Growing Up On the Losing Side of Negotiation and Tips for Leaders to Overcome It

Negotiation occurring in a business meeting between adult leaders
Photo by Thirdman on Pexels.com

Have you ever felt stuck in any of these situations below?

Then you may have grown up negotiating in your life, and sometimes, not exactly on the winning side of business. Build awareness and growth around this, and you can take a strong step towards transcending yourself as a better leader and business owner.

When we grow up, we become accustomed to a certain kind of relationship norm that can sometimes imperceptibly modify our worldview and, inevitably, our business journey. As a child with extremely loving parents, you never want to think your parents could be doing something that can actually affect or hinder your ability to become your best self and the best possible leader. But as we grow up and step out into the real world, we often find that our perspectives and habits are warped in unexpected ways that need to be straightened out for us to reach towards our best selves.

Have you ever run into these situations?

If you’re married or in a relationship, needing to run joint decisions by parents and having your mind changed to the detriment of your relationship.

Parents offended by not being the first people to know about something, then not telling you first about things that happen to them as ways for you to return to your relationship norms.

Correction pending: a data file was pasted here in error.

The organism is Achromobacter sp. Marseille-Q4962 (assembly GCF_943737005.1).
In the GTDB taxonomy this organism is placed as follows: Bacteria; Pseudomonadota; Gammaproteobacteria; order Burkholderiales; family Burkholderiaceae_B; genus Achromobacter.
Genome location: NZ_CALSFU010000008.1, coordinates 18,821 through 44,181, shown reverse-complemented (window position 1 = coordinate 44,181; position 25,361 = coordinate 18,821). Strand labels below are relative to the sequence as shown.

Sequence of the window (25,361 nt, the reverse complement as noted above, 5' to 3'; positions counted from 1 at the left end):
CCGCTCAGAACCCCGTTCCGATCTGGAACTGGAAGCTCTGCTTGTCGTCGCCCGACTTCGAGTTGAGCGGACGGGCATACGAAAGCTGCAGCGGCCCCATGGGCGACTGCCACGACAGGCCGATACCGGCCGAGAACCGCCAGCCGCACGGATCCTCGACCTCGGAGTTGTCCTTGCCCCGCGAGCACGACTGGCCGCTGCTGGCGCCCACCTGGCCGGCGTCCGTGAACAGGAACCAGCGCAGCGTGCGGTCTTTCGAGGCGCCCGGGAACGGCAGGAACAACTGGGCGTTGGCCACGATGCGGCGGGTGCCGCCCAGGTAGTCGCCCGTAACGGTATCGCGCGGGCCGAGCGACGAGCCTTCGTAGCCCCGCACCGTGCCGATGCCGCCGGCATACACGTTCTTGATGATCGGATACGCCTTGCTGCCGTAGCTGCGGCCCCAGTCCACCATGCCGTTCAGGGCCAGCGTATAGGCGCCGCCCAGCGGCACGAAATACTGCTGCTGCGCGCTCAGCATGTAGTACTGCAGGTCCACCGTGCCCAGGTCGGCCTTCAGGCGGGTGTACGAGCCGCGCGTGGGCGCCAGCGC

If you try to ask your parents when you are in a conflict why they believe what they believe, they sometimes react with annoyance, act dismissive, or end the conversation, or react in another negative way.

You can’t have an opinion that doesn’t go along with what your parents believe because either they are right, or you are wrong. There’s little space for an in between.

When you do build up the courage to express what is bothering you, words get spinned and your mind gets “put at ease” by your parents without any resolution towards your personal goals actually being reached.

You feel like you have to tiptoe around expressing your feelings or expressing what you really want, or who you really are when it comes to your parents.

Have you ever seen these traits in yourself?

You’re often uncomfortable telling people how you really feel or what you really need or want when you think it’s going to upset them.

You worry a lot about what others think of you, and often prioritize maintaining relationships above arguing for what you really need or want.

You’ve been called a pushover by some people.

You often find it difficult to stand up for what you truly believe.

You often feel deep empathy for others’ feelings and want to make them happy as much as possible, sometimes at the expense of your own present or future best interest.